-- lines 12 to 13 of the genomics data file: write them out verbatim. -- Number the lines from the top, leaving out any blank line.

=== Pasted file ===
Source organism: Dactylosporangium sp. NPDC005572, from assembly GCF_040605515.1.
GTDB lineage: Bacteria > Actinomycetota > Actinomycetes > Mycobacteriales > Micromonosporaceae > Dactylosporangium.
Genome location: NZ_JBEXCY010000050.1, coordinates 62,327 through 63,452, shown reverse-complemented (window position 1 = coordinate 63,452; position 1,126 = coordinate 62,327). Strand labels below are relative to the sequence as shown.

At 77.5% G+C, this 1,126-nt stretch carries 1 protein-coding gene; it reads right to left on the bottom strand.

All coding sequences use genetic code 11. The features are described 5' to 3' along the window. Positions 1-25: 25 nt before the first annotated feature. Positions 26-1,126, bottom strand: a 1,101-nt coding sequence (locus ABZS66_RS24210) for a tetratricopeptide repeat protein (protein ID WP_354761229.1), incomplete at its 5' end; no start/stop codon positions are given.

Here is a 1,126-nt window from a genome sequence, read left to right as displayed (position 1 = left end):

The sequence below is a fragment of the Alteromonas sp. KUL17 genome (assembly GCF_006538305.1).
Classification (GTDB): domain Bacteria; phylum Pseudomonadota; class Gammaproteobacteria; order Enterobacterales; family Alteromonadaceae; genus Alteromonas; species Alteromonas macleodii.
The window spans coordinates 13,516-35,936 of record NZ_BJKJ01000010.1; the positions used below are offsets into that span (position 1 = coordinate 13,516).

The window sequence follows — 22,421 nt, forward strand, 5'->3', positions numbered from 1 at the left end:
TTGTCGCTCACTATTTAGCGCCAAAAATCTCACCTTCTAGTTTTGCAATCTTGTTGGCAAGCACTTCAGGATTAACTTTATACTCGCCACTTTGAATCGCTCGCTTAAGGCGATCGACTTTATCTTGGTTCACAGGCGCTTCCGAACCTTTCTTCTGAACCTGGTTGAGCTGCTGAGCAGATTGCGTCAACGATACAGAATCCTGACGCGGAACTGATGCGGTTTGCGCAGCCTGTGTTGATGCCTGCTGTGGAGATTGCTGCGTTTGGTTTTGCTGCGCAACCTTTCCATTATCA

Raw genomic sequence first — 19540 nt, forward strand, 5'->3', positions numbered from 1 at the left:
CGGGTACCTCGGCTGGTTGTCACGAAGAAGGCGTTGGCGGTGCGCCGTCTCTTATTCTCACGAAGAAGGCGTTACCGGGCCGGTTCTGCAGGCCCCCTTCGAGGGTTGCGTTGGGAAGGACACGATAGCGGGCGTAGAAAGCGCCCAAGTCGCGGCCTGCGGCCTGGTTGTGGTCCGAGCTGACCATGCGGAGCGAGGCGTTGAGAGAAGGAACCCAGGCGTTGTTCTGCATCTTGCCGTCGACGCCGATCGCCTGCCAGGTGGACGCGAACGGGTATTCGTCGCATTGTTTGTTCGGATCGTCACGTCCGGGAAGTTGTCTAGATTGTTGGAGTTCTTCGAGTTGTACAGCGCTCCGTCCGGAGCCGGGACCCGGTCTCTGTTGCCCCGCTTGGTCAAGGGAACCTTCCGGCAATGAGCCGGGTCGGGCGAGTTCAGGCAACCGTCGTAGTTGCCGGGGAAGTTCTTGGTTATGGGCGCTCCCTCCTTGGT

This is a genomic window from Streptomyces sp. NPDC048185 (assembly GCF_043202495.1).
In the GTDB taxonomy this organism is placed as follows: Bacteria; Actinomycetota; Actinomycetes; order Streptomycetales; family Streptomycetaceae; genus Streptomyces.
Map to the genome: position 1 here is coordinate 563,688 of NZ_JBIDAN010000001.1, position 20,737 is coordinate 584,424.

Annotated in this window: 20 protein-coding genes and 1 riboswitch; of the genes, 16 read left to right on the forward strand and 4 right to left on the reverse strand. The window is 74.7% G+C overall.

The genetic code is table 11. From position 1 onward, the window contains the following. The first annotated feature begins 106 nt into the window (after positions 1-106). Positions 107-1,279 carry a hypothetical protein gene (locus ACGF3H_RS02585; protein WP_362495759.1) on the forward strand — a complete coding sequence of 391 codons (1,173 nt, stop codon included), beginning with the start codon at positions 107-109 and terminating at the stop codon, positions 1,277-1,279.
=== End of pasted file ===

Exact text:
Raw genomic sequence first — 19540 nt, forward strand, 5'->3', positions numbered from 1 at the left:
CGGGTACCTCGGCTGGTTGTCACGAAGAAGGCGTTGGCGGTGCGCCGTCTCTTATTCTCACGAAGAAGGCGTTACCGGGCCGGTTCTGCAGGCCCCCTTCGAGGGTTGCGTTGGGAAGGACACGATAGCGGGCGTAGAAAGCGCCCAAGTCGCGGCCTGCGGCCTGGTTGTGGTCCGAGCTGACCATGCGGAGCGAGGCGTTGAGAGAAGGAACCCAGGCGTTGTTCTGCATCTTGCCGTCGACGCCGATCGCCTGCCAGGTGGACGCGAACGGGTATTCGTCGCATTGTTTGTTCGGATCGTCACGTCCGGGAAGTTGTCTAGATTGTTGGAGTTCTTCGAGTTGTACAGCGCTCCGTCCGGAGCCGGGACCCGGTCTCTGTTGCCCCGCTTGGTCAAGGGAACCTTCCGGCAATGAGCCGGGTCGGGCGAGTTCAGGCAACCGTCGTAGTTGCCGGGGAAGTTCTTGGTTATGGGCGCTCCCTCCTTGGT